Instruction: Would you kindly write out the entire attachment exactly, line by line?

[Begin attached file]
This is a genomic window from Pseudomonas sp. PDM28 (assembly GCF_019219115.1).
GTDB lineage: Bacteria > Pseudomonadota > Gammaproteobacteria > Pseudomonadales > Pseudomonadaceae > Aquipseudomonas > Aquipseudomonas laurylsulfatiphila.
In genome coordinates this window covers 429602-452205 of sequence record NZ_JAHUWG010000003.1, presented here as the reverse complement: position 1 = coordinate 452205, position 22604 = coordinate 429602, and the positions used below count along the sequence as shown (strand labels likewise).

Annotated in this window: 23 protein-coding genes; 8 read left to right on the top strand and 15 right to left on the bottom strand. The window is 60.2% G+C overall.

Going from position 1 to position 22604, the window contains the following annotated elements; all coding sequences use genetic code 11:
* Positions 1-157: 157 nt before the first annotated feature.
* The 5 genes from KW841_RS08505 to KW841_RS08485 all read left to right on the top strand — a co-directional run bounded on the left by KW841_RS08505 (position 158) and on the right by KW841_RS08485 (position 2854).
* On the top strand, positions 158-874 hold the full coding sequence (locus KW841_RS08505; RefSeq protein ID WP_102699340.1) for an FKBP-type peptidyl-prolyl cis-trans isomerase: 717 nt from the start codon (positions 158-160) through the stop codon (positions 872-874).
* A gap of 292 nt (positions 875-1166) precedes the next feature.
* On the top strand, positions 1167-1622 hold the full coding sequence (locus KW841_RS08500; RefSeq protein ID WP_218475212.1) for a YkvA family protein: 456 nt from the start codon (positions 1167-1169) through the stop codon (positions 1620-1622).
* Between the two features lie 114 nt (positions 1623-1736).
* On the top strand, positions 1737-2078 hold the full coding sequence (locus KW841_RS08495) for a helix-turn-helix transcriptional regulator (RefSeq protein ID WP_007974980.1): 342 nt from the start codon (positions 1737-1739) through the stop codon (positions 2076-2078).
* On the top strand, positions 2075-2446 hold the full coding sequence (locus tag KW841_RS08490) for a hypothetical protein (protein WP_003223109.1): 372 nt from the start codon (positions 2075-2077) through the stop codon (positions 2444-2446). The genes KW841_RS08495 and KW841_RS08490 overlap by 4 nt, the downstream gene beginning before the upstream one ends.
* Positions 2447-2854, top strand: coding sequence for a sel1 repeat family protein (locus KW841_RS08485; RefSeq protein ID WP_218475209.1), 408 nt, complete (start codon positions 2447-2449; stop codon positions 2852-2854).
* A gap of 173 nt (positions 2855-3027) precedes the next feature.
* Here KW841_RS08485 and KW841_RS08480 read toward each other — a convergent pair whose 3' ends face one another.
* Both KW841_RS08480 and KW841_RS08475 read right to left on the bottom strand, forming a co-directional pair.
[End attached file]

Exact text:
This is a genomic window from Pseudomonas sp. PDM28 (assembly GCF_019219115.1).
GTDB lineage: Bacteria > Pseudomonadota > Gammaproteobacteria > Pseudomonadales > Pseudomonadaceae > Aquipseudomonas > Aquipseudomonas laurylsulfatiphila.
In genome coordinates this window covers 429602-452205 of sequence record NZ_JAHUWG010000003.1, presented here as the reverse complement: position 1 = coordinate 452205, position 22604 = coordinate 429602, and the positions used below count along the sequence as shown (strand labels likewise).

Annotated in this window: 23 protein-coding genes; 8 read left to right on the top strand and 15 right to left on the bottom strand. The window is 60.2% G+C overall.

Going from position 1 to position 22604, the window contains the following annotated elements; all coding sequences use genetic code 11:
* Positions 1-157: 157 nt before the first annotated feature.
* The 5 genes from KW841_RS08505 to KW841_RS08485 all read left to right on the top strand — a co-directional run bounded on the left by KW841_RS08505 (position 158) and on the right by KW841_RS08485 (position 2854).
* On the top strand, positions 158-874 hold the full coding sequence (locus KW841_RS08505; RefSeq protein ID WP_102699340.1) for an FKBP-type peptidyl-prolyl cis-trans isomerase: 717 nt from the start codon (positions 158-160) through the stop codon (positions 872-874).
* A gap of 292 nt (positions 875-1166) precedes the next feature.
* On the top strand, positions 1167-1622 hold the full coding sequence (locus KW841_RS08500; RefSeq protein ID WP_218475212.1) for a YkvA family protein: 456 nt from the start codon (positions 1167-1169) through the stop codon (positions 1620-1622).
* Between the two features lie 114 nt (positions 1623-1736).
* On the top strand, positions 1737-2078 hold the full coding sequence (locus KW841_RS08495) for a helix-turn-helix transcriptional regulator (RefSeq protein ID WP_007974980.1): 342 nt from the start codon (positions 1737-1739) through the stop codon (positions 2076-2078).
* On the top strand, positions 2075-2446 hold the full coding sequence (locus tag KW841_RS08490) for a hypothetical protein (protein WP_003223109.1): 372 nt from the start codon (positions 2075-2077) through the stop codon (positions 2444-2446). The genes KW841_RS08495 and KW841_RS08490 overlap by 4 nt, the downstream gene beginning before the upstream one ends.
* Positions 2447-2854, top strand: coding sequence for a sel1 repeat family protein (locus KW841_RS08485; RefSeq protein ID WP_218475209.1), 408 nt, complete (start codon positions 2447-2449; stop codon positions 2852-2854).
* A gap of 173 nt (positions 2855-3027) precedes the next feature.
* Here KW841_RS08485 and KW841_RS08480 read toward each other — a convergent pair whose 3' ends face one another.
* Both KW841_RS08480 and KW841_RS08475 read right to left on the bottom strand, forming a co-directional pair.